Ferries CEO asks for ‘patience’ heading into a summer of ‘sailing limitations’

BC Ferries president and CEO Mark Collins says the company will not be running as many sailings this summer as it did in 2019, although it still expects to be able to meet overall demand.

Collins made the comments in a July 8 update on summer travel and the impact of COVID-19 on the ferry service.

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Local governments on the Sunshine Coast and the Southern Sunshine Coast Ferry Advisory Committee have been pressing Ferries to add more trips to the Langdale-Horseshoe Bay route to meet the anticipated demand from residents, businesses and tourists now that travel within the province is no longer being discouraged.

Although BC Ferries is now running eight round-trips a day on Route 3, with two additional sailings on Fridays and Sundays starting July 10, there have still been frequent overloads and delays.

In a recent letter to BC Ferries, Sechelt councillors pointed out that the Sunshine Coast economy is “heavily reliant on tourism” and reduced capacity on the Langdale route could “limit our community’s recovery.”

“Our vision for Route 3 this summer is simple – provide the same level of service as last summer,” the letter said. “This would include the additional sailings we had last summer and maintaining increased time between sailings to ensure ferries run on time.”

Councillors in Gibsons are also sending BC Ferries a letter, asking the ferry company to “recognize the needs of small businesses on the Coast requiring deliveries of materials, including perishable goods, for their operations.”

In his update, Collins said traffic is beginning to grow again after dropping around 80 per cent in March and April and is expected to continue to increase throughout the summer.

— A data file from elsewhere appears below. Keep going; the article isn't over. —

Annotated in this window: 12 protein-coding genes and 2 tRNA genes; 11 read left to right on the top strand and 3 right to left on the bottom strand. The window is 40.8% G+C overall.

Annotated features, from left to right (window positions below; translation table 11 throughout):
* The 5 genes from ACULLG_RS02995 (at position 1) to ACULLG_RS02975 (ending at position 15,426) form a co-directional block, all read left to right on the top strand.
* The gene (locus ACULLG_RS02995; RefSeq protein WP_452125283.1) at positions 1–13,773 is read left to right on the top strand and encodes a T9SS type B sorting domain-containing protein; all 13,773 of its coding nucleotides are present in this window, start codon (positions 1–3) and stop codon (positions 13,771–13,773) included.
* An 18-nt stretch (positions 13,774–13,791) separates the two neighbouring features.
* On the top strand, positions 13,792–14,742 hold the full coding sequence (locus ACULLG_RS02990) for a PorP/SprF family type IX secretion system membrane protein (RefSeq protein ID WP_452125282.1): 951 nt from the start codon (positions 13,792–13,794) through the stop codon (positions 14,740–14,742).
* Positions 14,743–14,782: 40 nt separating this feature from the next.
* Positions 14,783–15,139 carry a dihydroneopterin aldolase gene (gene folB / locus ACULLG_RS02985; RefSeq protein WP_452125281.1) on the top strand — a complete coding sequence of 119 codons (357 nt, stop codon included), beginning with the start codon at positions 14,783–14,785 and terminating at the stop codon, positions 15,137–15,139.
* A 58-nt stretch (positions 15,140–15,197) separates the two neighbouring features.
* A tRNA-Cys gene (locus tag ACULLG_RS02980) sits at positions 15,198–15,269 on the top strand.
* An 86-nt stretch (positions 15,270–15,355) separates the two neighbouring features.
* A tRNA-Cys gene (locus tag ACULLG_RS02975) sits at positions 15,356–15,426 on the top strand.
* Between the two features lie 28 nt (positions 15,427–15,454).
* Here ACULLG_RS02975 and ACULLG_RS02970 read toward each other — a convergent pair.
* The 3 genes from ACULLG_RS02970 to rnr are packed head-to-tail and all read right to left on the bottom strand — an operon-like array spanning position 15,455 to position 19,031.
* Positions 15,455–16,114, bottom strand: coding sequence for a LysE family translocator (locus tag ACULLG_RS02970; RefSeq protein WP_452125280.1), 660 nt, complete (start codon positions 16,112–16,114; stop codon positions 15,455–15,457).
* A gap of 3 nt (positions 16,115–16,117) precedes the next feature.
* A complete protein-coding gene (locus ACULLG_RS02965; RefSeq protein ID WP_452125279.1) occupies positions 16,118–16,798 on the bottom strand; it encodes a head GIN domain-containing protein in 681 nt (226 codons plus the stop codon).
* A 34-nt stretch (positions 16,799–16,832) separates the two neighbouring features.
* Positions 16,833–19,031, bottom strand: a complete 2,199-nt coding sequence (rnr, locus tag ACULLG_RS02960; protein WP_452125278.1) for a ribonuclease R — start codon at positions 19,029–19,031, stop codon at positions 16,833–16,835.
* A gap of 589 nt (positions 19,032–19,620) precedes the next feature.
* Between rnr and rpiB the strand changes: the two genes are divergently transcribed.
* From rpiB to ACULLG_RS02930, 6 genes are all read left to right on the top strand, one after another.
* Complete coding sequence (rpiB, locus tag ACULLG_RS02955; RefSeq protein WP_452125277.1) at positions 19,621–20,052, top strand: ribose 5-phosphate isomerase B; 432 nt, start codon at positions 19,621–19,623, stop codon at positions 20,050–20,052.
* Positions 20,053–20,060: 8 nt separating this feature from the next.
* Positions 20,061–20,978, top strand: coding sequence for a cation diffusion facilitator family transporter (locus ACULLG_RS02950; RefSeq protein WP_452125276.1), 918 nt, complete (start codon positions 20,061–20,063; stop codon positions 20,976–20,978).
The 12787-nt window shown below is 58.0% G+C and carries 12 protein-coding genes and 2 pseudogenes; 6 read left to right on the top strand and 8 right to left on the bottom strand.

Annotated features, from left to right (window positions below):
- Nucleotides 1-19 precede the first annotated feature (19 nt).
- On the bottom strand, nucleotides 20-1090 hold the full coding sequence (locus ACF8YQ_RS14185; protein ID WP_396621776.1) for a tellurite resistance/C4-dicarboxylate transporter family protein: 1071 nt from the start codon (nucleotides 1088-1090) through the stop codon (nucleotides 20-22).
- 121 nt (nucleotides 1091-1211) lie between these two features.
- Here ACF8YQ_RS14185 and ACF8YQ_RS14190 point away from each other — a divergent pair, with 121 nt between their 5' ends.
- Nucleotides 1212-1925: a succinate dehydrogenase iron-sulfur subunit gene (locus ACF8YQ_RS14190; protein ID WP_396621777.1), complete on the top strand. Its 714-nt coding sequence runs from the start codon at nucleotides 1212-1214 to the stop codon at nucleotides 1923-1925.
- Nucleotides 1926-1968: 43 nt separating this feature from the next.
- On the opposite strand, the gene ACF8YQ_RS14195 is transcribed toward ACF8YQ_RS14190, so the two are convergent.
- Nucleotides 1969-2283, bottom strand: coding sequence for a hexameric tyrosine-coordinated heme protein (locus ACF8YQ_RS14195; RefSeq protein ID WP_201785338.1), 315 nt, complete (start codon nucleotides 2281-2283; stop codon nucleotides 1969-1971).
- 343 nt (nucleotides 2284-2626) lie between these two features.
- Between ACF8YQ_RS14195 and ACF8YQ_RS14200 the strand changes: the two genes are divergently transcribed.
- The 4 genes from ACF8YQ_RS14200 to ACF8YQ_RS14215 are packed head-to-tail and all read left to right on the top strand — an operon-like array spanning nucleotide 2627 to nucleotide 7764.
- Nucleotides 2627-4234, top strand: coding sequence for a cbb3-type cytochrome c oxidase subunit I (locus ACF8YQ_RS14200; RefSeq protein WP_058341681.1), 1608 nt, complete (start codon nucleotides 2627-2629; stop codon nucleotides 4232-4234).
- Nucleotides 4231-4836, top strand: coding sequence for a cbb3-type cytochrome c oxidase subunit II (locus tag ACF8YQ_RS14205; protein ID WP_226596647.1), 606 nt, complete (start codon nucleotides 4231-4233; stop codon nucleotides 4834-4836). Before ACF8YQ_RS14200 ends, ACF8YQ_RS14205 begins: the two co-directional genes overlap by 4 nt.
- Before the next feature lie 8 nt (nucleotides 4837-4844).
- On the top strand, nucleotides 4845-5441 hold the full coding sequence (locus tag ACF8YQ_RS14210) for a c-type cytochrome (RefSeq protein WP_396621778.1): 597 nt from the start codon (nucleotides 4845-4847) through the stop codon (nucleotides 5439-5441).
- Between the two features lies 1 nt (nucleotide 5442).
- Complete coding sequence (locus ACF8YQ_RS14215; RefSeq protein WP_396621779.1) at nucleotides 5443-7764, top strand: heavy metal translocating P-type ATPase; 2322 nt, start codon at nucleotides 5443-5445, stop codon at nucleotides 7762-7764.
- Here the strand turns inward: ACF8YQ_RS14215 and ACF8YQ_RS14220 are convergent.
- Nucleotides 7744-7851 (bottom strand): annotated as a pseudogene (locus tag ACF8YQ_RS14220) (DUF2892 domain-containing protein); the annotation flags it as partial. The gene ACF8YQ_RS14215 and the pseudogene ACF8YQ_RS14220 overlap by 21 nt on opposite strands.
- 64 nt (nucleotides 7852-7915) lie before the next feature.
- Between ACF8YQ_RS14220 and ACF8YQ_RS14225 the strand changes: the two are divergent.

“This summer, we are going to need your help, your patience and your understanding,” Collins said. “While we’re adding sailings as fast as we can, there still will be some sailing limitations this summer as we weren’t able to hire and train summer seasonal staff in March and April due to COVID-19. We are planning for summer service to exceed demand, but we won’t have the same number of sailings as last summer.”

Collins also acknowledged the inconvenience caused by schedule changes, some of which have happened on short notice. Sunshine Coast residents in particular have complained about trouble with rebooking reservations and long waits on hold with customer service.

“Over the past month or so, we’ve revised our schedules more often than normal, as we bring more sailings back into service,” he said. “I know this has impacted some of our customers, but every time we add more sailings, we need to revise the schedules one more time.”

Collins said BC Ferries is putting the bulk of its efforts into brining back service and is working with the province “to examine the impact COVID-19 is having on the ferry system.”

“We need to protect the core of the ferry system and continue to provide safe, reliable service to British Columbians.”

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